“Handmade Steel Frames Are Overpriced Piles Of Rust!”

In Defence of Handmade Steel Frames: Debunking Common Myths

As rain taps on my window, keeping me indoors while I recover from a week-long cold, I find myself delving into the cycling community’s discussions about steel frames. One particular comment caught my eye:

“Steel may be great but it’s also priced ridiculously. Working with steel isn’t as labour-intensive as working with titanium, yet this new breed of manufacturers believe they can charge $3k AUD for a frameset. Mind-blowing what people will pay. An aluminum frame with nice fat tires will ride smoother and will be lighter, not to mention kinder on the hip pocket.”


Is steel really overpriced? Well, that’s news to my framebuilding friends who, last I checked, aren’t driving Lamborghinis. While I can’t speak for the exchange rate, a good quality handmade bike frame typically starts at around £3k. Considering the approximately 80 hours of work invested in a handmade frame, it’s a worthy investment that stands in stark contrast to the disposable nature of many products in the bike industry.

Another critique revolves around the perception of steel frames as rust-prone. A comment highlighted this concern:

“Steel RUSTS and can do so really badly. I took a frame to a sandblaster (he’s good and has done other frames for me). He gave it back to me after doing it and showed me the stays had rust holes through them and were dangerously weak. With the paint still on it I didn’t know and it would’ve been DANGEROUS to ride ;-( A lot of “frame” feel is tire pressure.”

NZ Vegan Rider

Indeed, steel does rust, but well-maintained steel frames often outlast their aluminum counterparts. While aluminum frames come with short guarantees, it’s worth noting that aluminum corrodes too, especially in harsh conditions. Proper care ensures a steel frame’s longevity.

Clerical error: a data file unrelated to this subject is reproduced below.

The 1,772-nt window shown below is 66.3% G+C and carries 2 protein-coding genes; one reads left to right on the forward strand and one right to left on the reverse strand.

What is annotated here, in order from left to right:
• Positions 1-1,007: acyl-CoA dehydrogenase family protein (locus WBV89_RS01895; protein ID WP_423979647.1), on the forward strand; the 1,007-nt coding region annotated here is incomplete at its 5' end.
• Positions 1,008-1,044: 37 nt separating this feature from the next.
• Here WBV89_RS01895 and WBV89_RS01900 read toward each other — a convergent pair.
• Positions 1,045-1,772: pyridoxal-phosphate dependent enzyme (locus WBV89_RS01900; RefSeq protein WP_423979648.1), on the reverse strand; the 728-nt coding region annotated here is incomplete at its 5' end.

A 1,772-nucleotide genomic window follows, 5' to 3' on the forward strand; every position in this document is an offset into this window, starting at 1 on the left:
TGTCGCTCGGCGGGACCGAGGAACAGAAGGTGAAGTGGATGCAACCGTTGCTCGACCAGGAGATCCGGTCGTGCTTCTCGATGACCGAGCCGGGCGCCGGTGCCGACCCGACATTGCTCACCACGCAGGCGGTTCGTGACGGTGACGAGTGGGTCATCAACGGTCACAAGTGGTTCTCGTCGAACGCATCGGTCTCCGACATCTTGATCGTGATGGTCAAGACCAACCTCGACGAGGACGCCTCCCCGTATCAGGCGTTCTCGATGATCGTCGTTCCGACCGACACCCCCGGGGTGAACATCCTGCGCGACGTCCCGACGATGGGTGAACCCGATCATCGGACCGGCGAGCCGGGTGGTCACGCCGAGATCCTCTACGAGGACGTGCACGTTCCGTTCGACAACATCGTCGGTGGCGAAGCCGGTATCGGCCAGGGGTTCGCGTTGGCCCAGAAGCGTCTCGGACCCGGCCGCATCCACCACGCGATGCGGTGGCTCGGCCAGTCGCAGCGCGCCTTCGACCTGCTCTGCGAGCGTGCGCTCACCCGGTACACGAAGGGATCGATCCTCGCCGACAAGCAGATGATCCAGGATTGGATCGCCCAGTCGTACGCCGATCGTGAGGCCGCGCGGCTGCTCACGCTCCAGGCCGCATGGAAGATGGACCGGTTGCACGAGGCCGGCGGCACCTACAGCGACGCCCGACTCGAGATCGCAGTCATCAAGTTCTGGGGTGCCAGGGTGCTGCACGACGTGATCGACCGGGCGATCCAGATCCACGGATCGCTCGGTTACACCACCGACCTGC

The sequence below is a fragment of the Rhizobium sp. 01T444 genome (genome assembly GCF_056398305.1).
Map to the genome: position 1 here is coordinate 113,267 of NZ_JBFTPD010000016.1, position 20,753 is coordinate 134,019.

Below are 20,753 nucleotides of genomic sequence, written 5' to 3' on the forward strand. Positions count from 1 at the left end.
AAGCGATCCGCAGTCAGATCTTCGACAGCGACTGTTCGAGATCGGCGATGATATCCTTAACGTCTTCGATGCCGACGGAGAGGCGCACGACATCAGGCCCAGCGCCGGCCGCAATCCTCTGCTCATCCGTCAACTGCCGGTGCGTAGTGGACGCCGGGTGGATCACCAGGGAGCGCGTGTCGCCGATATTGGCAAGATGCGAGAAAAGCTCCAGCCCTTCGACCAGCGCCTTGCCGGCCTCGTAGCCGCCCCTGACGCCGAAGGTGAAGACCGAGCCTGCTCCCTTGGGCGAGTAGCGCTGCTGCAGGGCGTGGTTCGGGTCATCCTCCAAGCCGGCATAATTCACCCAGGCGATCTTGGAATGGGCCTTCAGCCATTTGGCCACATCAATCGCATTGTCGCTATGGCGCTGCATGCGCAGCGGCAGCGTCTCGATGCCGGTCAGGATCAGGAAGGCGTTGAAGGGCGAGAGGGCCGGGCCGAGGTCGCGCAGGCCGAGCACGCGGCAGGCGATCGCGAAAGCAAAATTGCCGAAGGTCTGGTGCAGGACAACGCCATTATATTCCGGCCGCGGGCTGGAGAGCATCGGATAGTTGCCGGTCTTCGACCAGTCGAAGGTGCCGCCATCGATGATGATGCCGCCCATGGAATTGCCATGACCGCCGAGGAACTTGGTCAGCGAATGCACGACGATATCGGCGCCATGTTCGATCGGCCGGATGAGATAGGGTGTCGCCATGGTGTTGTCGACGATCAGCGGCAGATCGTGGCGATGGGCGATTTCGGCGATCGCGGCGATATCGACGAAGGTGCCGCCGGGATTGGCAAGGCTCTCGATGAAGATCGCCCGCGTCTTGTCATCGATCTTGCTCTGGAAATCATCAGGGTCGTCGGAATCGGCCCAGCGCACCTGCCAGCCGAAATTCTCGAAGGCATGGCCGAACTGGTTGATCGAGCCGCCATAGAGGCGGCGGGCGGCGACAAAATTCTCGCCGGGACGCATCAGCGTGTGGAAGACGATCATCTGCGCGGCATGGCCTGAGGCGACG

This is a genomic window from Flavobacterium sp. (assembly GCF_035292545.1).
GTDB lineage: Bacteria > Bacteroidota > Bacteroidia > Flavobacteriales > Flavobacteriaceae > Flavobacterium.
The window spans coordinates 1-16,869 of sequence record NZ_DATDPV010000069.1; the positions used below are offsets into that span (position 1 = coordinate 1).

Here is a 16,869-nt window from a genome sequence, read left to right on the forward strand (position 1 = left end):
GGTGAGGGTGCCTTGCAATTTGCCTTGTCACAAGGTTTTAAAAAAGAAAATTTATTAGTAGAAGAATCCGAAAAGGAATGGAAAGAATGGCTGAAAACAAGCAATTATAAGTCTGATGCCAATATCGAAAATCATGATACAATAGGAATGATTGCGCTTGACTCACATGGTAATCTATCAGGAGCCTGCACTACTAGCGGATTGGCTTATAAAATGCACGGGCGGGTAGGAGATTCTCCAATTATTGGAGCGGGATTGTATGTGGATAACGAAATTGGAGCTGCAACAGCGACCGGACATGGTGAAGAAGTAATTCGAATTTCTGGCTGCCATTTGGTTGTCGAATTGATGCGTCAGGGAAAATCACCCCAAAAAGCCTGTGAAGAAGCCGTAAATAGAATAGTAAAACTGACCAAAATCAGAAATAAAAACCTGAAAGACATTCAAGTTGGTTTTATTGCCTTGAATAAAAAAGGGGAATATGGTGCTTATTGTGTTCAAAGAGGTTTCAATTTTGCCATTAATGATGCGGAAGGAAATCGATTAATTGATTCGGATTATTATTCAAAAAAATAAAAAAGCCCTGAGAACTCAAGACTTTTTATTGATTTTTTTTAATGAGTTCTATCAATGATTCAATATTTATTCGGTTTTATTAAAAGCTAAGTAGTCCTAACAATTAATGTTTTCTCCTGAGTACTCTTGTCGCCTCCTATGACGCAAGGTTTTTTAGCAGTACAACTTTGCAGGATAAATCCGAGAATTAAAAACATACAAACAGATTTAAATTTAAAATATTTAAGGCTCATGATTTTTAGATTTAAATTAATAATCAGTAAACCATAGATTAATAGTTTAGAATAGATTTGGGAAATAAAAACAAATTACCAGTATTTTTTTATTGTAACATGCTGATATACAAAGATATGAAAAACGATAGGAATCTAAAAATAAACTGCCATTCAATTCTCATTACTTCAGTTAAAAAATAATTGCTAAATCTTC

The weight factor is another point of contention:

“Steel frames already suffer a weight penalty, adding a 1000g fork doesn’t help things. Skinny steel forks also look a bit out of place on the tube proportions of modern frames, plus there’s the various headset standards to consider today.”

Nick T

While it’s true that steel frames are generally heavier, the difference isn’t as substantial as some might think. Additionally, steel forks need not weigh 1000g, and the design aesthetics are subjective. Embracing the elegance of skinny steel tubes is a matter of personal taste.

Addressing the relevance of steel in the era of carbon fiber, a commenter opined:

“As for if steel has its place in a carbon fibre age – sure it does, if there’s demand for it then it certainly deserves its place. In terms of engineering, CFRP is a vastly better material for making bikes from. The anisotropic properties and ability to layup/mold it into much more complex shapes than metals mean it can be aerodynamic, light and stiff all at once.”


Acknowledging the performance advantages of well-engineered carbon frames, it’s crucial to consider sustainability. Many carbon frames fall short in this aspect, making steel frames a more environmentally friendly choice.

Lastly, the discussion turns to fatigue:

“The article is wrong in one respect – Steel can and will fatigue. It is much less prone to fatigue than aluminium but badly a badly welded steel frame has the potential to fail due to fatigue damage in the weld just as any other metal will. A brazed frame is significantly less likely to fail due to fatigue but this is due to the jointing method rather than the material.”


While steel can fatigue, it’s less prone to it than aluminium. Proper welding and brazing techniques significantly reduce the risk of fatigue-related failures. In essence, every cyclist should experience the joy of riding a steel frame bike at least once, appreciating the unique qualities that make them timeless.

“Every cyclist should have at least one steel frame bike – so you can never forget how good they are.”


Couldn’t agree more!

Why would a pay a premium just to have a frame made locally?

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